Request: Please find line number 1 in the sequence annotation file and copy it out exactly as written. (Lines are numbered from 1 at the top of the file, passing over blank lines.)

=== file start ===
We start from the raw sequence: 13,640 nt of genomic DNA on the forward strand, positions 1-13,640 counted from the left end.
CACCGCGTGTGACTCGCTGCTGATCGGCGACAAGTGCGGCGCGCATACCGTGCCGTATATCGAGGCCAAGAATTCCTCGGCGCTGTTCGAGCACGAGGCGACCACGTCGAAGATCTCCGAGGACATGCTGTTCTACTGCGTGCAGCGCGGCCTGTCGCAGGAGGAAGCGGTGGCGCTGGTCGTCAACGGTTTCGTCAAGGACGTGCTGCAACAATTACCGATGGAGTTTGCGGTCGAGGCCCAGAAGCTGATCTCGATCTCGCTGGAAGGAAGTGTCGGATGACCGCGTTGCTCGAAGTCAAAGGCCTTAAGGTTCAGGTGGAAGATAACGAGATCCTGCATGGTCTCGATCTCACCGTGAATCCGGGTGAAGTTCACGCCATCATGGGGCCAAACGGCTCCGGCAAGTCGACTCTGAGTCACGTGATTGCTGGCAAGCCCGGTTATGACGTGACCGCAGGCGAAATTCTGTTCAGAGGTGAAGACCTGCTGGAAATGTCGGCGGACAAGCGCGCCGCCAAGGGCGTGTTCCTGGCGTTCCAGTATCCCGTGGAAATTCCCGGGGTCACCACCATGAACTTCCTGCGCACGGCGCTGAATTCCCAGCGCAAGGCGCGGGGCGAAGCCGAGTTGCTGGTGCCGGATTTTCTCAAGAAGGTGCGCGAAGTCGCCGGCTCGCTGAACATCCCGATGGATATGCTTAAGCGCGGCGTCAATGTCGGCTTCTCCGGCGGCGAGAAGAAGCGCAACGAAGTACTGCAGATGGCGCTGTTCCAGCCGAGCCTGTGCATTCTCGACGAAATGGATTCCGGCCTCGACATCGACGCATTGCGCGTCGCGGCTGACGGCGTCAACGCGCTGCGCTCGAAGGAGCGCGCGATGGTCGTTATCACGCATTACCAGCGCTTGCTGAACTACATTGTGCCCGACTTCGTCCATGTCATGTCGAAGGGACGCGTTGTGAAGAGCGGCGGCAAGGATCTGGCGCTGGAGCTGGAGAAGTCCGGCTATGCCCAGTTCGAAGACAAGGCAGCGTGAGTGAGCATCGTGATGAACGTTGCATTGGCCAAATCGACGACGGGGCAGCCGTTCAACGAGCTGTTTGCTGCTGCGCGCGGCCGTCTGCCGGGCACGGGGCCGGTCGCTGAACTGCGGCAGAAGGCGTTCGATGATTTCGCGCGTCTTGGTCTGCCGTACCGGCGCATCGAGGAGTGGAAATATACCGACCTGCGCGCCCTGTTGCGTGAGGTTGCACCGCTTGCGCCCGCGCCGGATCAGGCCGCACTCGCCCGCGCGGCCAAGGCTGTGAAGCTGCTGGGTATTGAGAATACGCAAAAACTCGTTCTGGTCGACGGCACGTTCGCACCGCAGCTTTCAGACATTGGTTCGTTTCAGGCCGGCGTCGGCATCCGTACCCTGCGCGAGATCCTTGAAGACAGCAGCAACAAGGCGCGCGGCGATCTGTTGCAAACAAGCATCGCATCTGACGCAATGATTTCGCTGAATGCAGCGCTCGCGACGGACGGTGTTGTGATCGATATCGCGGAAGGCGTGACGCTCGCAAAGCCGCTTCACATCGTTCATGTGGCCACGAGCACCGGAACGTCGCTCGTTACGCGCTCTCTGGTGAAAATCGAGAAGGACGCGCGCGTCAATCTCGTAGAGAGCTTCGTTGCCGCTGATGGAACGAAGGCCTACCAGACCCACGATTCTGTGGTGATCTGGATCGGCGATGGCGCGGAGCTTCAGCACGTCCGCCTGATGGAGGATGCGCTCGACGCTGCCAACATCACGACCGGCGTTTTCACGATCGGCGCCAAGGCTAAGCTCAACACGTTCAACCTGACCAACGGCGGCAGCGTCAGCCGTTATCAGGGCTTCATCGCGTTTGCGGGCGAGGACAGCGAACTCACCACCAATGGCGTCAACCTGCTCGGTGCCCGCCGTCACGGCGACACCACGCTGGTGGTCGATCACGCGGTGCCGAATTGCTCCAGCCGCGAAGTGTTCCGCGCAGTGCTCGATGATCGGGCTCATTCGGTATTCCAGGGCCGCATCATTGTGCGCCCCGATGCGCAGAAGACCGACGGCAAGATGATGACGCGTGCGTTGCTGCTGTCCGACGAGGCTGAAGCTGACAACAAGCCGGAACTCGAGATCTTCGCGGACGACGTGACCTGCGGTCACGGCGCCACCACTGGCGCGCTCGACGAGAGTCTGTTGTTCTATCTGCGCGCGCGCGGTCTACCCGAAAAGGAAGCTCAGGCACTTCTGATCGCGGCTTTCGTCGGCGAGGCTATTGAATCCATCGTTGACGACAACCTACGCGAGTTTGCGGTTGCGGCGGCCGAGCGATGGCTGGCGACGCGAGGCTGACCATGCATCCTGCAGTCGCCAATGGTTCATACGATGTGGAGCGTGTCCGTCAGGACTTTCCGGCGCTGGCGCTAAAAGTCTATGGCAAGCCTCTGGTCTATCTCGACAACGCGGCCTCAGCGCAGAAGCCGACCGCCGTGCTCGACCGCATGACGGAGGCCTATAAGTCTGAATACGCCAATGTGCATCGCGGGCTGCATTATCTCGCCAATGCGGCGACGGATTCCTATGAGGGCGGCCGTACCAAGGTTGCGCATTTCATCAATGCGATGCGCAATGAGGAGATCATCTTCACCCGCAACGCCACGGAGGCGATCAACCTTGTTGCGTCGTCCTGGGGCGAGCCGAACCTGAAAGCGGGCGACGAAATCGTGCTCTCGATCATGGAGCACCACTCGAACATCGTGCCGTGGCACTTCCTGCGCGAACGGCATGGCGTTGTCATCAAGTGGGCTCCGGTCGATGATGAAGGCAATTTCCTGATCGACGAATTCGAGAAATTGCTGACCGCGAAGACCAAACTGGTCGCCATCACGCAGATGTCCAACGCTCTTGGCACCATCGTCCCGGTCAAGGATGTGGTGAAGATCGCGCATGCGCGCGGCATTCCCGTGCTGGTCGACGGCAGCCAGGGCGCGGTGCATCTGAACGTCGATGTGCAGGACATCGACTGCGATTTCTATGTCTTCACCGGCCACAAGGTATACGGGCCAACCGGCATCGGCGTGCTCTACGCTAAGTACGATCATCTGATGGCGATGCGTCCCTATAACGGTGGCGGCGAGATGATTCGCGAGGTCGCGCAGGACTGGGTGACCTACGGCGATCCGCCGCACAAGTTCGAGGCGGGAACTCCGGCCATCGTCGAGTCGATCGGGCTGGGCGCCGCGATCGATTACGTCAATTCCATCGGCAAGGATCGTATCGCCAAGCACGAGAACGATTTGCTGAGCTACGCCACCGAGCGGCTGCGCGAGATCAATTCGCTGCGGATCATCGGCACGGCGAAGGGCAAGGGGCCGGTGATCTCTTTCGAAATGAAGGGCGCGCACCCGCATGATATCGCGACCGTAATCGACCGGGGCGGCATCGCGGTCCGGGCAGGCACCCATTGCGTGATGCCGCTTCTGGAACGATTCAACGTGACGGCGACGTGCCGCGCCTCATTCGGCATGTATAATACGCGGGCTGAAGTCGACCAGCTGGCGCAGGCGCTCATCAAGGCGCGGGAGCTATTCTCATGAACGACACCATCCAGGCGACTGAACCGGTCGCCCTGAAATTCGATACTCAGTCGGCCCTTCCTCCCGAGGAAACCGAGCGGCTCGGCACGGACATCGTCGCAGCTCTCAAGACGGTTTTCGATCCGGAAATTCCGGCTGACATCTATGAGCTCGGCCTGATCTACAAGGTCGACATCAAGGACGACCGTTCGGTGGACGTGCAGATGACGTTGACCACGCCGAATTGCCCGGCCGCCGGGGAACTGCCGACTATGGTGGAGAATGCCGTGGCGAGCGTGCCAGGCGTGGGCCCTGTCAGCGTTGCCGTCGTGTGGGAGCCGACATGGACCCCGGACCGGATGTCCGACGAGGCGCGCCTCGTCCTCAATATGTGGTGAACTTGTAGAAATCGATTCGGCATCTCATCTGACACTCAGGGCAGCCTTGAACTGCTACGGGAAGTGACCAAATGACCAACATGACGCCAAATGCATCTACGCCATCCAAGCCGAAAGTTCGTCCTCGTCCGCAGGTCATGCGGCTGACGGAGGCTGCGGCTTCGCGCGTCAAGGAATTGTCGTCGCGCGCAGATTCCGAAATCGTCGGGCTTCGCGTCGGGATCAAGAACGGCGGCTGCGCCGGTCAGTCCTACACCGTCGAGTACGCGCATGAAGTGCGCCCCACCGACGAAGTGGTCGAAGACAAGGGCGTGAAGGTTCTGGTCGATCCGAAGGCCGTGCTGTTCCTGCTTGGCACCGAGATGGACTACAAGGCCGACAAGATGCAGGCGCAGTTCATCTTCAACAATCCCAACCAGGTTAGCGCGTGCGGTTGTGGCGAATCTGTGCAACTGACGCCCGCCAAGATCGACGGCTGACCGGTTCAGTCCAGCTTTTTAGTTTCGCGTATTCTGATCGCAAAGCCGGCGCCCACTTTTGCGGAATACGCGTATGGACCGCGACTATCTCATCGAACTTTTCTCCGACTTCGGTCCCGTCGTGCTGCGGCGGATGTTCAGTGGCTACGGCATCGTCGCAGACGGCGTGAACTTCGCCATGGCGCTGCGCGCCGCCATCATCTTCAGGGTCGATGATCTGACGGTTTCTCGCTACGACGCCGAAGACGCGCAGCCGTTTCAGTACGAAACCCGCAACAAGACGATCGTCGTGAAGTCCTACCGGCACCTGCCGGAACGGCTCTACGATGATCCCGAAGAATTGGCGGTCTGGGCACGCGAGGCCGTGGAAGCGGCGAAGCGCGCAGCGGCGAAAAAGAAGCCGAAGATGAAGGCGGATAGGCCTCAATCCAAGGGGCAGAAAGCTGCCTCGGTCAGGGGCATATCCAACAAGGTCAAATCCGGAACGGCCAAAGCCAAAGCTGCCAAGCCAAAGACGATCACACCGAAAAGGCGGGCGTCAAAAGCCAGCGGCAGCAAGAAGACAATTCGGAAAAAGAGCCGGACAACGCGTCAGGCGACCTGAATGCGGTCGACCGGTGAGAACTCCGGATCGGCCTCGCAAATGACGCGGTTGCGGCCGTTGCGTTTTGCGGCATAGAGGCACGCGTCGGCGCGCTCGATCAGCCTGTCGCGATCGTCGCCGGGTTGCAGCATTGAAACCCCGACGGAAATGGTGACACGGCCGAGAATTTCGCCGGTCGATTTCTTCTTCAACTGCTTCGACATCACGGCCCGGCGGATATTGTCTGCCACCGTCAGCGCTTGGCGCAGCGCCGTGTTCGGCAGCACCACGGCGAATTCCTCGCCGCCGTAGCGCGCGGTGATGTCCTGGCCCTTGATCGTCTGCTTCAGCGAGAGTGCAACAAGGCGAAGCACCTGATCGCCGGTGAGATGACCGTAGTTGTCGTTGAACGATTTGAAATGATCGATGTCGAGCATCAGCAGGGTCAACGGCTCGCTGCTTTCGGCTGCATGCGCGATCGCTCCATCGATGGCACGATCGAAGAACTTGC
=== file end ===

We start from the raw sequence: 13,640 nt of genomic DNA on the forward strand, positions 1-13,640 counted from the left end.